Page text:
Night terrors are a disorder of arousal and occur during the deepest stage of sleep, which is the stage NIII of non-rapid eye movement (NREM) sleep. Various factors can cause night terrors, such as:
- Overtired children
- Sleep deprivation
- Change in sleep schedule, travel, jet lag
- Traumatic events
- Certain medications
- Having a fear of something
What are night terrors?
Night terrors, also called sleep terrors, are often confused with nightmares. However, they are very different from each other.
Night terrors are present as episodes of intense fear, screaming and flailing (moving without control) while still being asleep, and are often associated with sleepwalking. They are considered a form of parasomnia (a sleep disorder that involves unusual and unwanted physical events or experiences that can disrupt sleep). Episodes of night terrors usually last a few seconds to minutes, though they sometimes may last longer.
Sleep terrors are more common in children (affecting almost 40 percent of children) and occasionally can affect adults as well. Most children outgrow them by the time they become a teenager. Furthermore, they may not be able to recall their night terrors when they are fully awake.
Night terrors require treatment if they are affecting the person’s quality of sleep or pose a safety risk.
How do night terrors differ from nightmares?
Nightmares are vividly realistic, disturbing dreams that can disturb sleep, create fear and even cause palpitations and rapid breathing. Nightmares tend to occur most often during rapid eye movement sleep or REM sleep, which most dreams occur during this stage. Because periods of REM sleep become progressively longer as the night progresses, nightmares are more common in the early morning hours.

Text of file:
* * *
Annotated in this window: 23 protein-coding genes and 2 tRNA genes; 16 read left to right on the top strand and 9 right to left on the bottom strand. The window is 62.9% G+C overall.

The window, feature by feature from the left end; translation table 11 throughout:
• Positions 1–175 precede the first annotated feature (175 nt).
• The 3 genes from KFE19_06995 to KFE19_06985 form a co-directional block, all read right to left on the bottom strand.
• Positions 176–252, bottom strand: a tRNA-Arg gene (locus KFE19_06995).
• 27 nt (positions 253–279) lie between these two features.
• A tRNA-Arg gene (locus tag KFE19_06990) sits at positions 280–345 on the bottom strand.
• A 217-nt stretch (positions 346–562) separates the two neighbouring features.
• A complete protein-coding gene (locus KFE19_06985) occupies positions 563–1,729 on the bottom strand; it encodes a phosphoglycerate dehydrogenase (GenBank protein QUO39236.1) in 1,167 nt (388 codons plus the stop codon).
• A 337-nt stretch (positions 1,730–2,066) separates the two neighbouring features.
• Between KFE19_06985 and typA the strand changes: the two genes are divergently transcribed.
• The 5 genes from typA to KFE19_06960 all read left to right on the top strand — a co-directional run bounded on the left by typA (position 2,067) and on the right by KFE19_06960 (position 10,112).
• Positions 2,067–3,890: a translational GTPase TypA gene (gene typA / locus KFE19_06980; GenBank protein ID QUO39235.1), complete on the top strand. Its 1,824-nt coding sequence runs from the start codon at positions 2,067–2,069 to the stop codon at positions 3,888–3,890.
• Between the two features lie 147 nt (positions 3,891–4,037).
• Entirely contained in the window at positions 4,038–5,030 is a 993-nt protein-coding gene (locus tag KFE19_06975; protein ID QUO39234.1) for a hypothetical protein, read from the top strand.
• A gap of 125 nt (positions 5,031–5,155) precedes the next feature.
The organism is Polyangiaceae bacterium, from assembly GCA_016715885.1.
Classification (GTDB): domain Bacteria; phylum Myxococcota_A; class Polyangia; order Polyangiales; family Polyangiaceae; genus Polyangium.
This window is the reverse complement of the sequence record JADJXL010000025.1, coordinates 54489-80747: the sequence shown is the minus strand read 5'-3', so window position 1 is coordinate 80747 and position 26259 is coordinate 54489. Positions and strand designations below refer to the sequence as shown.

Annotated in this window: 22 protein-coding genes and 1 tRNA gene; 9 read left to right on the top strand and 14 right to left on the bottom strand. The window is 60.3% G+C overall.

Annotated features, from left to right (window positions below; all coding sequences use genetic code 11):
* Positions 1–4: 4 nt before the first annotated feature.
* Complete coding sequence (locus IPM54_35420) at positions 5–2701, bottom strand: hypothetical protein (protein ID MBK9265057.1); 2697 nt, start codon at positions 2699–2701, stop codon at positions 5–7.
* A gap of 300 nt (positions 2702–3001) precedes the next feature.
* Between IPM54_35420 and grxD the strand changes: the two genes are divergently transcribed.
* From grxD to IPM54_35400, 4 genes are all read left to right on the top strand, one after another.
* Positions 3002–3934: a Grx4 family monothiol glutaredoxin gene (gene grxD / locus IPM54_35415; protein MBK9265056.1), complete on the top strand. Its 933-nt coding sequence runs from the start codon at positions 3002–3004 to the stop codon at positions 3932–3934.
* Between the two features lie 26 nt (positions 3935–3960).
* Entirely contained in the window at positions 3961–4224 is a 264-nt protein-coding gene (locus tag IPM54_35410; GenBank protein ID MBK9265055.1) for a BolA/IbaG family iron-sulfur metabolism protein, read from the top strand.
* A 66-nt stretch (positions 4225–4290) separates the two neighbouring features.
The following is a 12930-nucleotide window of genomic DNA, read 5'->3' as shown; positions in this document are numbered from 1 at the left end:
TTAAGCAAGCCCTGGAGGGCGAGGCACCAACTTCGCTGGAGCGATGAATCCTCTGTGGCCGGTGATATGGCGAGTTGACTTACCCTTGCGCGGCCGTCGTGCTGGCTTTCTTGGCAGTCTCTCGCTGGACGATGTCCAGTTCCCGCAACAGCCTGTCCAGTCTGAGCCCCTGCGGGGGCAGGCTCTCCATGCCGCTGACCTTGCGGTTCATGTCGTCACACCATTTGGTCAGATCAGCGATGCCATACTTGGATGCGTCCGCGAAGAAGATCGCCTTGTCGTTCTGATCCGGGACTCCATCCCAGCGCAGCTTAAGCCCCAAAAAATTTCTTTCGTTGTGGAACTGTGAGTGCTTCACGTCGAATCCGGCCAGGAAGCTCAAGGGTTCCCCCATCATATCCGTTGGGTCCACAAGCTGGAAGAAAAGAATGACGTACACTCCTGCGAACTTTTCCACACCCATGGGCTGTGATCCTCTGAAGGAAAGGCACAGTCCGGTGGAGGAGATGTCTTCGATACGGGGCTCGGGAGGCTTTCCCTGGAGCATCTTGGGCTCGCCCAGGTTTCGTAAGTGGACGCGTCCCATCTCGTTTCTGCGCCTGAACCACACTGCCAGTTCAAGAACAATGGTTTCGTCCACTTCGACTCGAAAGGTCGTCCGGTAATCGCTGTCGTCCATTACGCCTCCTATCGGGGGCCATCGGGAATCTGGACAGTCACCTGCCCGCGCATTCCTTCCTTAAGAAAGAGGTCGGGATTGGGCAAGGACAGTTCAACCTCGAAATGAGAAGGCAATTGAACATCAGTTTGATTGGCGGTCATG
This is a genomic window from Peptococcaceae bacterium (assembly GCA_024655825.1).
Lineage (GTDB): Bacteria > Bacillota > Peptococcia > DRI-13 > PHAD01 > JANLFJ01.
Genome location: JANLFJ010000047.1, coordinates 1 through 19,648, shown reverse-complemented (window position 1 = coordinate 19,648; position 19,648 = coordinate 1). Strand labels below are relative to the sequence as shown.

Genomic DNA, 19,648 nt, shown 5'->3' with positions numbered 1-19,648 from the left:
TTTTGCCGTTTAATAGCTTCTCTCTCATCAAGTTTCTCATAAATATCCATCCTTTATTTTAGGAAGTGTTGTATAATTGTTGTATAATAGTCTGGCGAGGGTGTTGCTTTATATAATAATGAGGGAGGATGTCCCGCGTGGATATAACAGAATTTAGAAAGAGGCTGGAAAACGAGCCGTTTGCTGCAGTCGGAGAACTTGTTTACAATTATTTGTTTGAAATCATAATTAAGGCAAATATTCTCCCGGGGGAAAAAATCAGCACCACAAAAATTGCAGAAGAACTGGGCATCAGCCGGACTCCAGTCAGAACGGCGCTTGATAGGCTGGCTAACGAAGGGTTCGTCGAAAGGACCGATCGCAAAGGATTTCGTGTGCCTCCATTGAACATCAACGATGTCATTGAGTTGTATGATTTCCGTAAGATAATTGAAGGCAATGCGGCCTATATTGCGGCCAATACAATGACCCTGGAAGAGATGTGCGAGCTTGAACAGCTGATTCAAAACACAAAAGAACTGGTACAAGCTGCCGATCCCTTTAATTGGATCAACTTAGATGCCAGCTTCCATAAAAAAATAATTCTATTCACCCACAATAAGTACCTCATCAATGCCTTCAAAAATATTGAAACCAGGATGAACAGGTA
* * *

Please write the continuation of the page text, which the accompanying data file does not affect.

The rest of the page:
The subjects of nightmares can vary with people. However, there are some common themes that many people experience. For example, not being able to run fast enough to escape danger, falling off a cliff, teeth falling out, etc. Recurrent nightmares may occur following a traumatic event, such as an attack or accident.
Nightmares and night terrors both cause disturbed sleep and awaken people in fear. However, they are different. Night terrors usually occur in the first few hours after falling asleep. They are experienced as feelings and not dreams. Generally, people do not recall their night terror and why they are terrified on awakening, but people may be able to recall nightmares.
Nightmares and night terrors can occur in adults and children, with night terrors more common in the latter. Chronic, recurrent nightmares can result in poor quality sleep and affect mental and overall health.
What are the treatments for night terrors in adults?
Nightmares and night terrors caused by other medical conditions or medications usually stop when the condition is treated or the medications are discontinued. Psychological conditions may require treatment with medication and psychotherapy. They are effective in most cases, including those who have depression, anxiety or post-traumatic stress disorder (PTSD). Lifestyle changes, such as keeping a regular sleep-wake schedule, regular exercise, practicing yoga and meditation and stress management can help reduce and prevent night terrors.
What is the treatment for night terrors in children?
The following ways may help reduce the frequency or stop night terrors and nightmares in children:
- Making sure the child gets enough sleep
- Keeping the bedtime routine light and happy
- Talking about the nightmare during the day
- Comforting and reassuring the child
- Encouraging the child to go back to sleep in their own bed
- Avoiding keeping bright lights on in the bedroom, but a night light may be used to give the child comfort
- Leaving the bedroom door open, so they feel safe and close to the parents
- Seeking the help of a doctor or child counselor to help address the underlying cause and help the child overcome nightmares and the associated distress
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American Academy of Sleep Medicine. Nightmares. http://sleepeducation.org/sleep-disorders-by-category/parasomnias/nightmares/risk-factors
Pagel JF. Nightmares and Disorders of Dreaming. Am Fam Physician. 2000 Apr 1;61(7):2037-2042. https://www.aafp.org/afp/2000/0401/p2037.html
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